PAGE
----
News from the week of May 28, 2003
Seifert sees possibility of multi-county prison
State privatization bill dies in Senate
Rep. Marty Seifert (R-Republican) hopes to organize a meeting this summer to discuss the feasibility of a regional prison being built to serve the needs of area counties.
The Marshall lawmaker, in Tracy Monday, said he intends to invite area county leaders to hear a presentation from Corrections Corps of America, a Tennessee-based company that builds and operates prisons. Seifert says that current law allows counties to contract with privately-operated companies to hold county inmates.
Seifert indicated that he wants to explore the regional jail possibility, after the defeat of legislation that would have allowed the Minnesota Department of Corrections to send state inmates to privately-operated prisons. Tracy is one of at least five Minnesota communities who were hoping to be chosen as the site for such a prison.
The proposed corrections facility, designed for short-term state offenders, would have had room for 600 to 800 state inmates. A wing for up to 200 people being held by counties, had also been discussed. Corrections Corps of America, which owns and operates a prison for out-of-state inmates in Appleton, had expressed interest in building a second facility in Minnesota, if the privatization bill had passed the legislature.
State budget uncertainty has city leaders wondering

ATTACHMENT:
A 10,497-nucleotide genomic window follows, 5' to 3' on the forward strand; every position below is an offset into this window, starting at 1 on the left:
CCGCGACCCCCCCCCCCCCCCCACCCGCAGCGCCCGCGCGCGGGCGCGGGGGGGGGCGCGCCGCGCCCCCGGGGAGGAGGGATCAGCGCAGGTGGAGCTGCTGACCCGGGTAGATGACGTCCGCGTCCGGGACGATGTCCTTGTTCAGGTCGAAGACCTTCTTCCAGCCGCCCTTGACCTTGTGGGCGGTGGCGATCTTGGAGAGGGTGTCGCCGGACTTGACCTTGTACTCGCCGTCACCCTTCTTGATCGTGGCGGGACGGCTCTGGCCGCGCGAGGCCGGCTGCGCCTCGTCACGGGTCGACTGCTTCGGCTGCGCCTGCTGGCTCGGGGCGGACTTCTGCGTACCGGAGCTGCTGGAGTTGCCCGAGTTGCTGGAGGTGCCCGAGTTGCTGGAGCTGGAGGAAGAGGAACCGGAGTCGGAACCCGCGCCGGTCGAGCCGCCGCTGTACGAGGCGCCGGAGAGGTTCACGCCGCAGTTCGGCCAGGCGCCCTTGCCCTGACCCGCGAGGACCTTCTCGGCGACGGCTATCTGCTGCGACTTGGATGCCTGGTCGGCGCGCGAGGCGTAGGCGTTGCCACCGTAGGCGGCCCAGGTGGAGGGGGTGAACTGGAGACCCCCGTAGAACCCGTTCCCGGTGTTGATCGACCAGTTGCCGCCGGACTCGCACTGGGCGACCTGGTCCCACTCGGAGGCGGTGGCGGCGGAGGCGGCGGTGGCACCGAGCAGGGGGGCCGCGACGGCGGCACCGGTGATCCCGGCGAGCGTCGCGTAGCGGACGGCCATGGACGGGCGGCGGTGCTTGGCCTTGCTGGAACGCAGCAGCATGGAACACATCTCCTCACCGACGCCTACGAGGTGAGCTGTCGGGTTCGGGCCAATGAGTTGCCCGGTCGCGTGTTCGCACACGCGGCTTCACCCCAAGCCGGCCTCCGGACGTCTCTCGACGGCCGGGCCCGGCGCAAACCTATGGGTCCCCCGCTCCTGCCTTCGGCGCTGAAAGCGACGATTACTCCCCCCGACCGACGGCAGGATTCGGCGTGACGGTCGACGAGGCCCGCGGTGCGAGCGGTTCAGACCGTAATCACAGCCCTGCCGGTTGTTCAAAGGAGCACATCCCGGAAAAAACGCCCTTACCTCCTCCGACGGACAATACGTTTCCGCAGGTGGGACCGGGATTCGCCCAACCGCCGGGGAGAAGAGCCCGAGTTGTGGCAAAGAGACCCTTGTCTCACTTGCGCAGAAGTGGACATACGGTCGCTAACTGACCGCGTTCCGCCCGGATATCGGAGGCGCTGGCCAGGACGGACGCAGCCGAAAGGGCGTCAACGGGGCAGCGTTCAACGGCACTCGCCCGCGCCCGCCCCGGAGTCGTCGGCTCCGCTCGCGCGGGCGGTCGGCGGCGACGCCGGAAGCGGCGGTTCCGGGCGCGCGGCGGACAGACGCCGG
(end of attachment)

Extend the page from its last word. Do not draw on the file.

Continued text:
The impact of proposed state cuts on the City of Tracy remained unclear Tuesday night, as the state legislature remained in special session.
City Administrator Audrey Koopman told city council members Tuesday night that the city would lose about $149,000 in 2003 from reductions in Local Government Aid, according to terms of a budget agreement that had been announced early this week. She said that reduction was a significant improvement over the cuts proposed this winter by Gov. Tim Pawlenty. The governor's budget would have reduced Local Government Aid to Tracy by $144,000 in 2003 and $274,000 next year. Tracy would not have any further state aid reductions in 2004, under terms of the tentative budget agreement reached this week.
Koopman said that the city would be able to live with the state cuts, if they are limited to $149,000 this year, because of spending cuts, fee increases, and tax increases already enacted for this year.
However, council member Jan Otto-Arvizu said that she had heard on Minnesota Public Radio late Tuesday, that the state budget agreement had come unraveled.
"Well then, there's not much more we can do but wait," Koopman said. She added that the uncertainty of the state budget was frustrating, because it made financial planning for the city extremely difficult.
Shetek State Park benefit offers free treats Sunday
Event coincides with open house, annual meeting
A special fund-raising event is planned at Lake Shetek State Park Sunday, June 1.
The Friends of Lake Shetek State Park, the Currie Town & Country Club, and the Lake Shetek Area Improvement Association are sponsoring an 11 a.m. to 3 p.m. picnic at the park. The Murray County Pork Producers will be serving a meal that will include pork patty sandwich or hot dog. Schwan's Fine Foods of Marshall will serve free ice cream bars, while Viking Coca-Cola of Marshall will be serving free soft drinks. Currie State Bank is also donating to the event.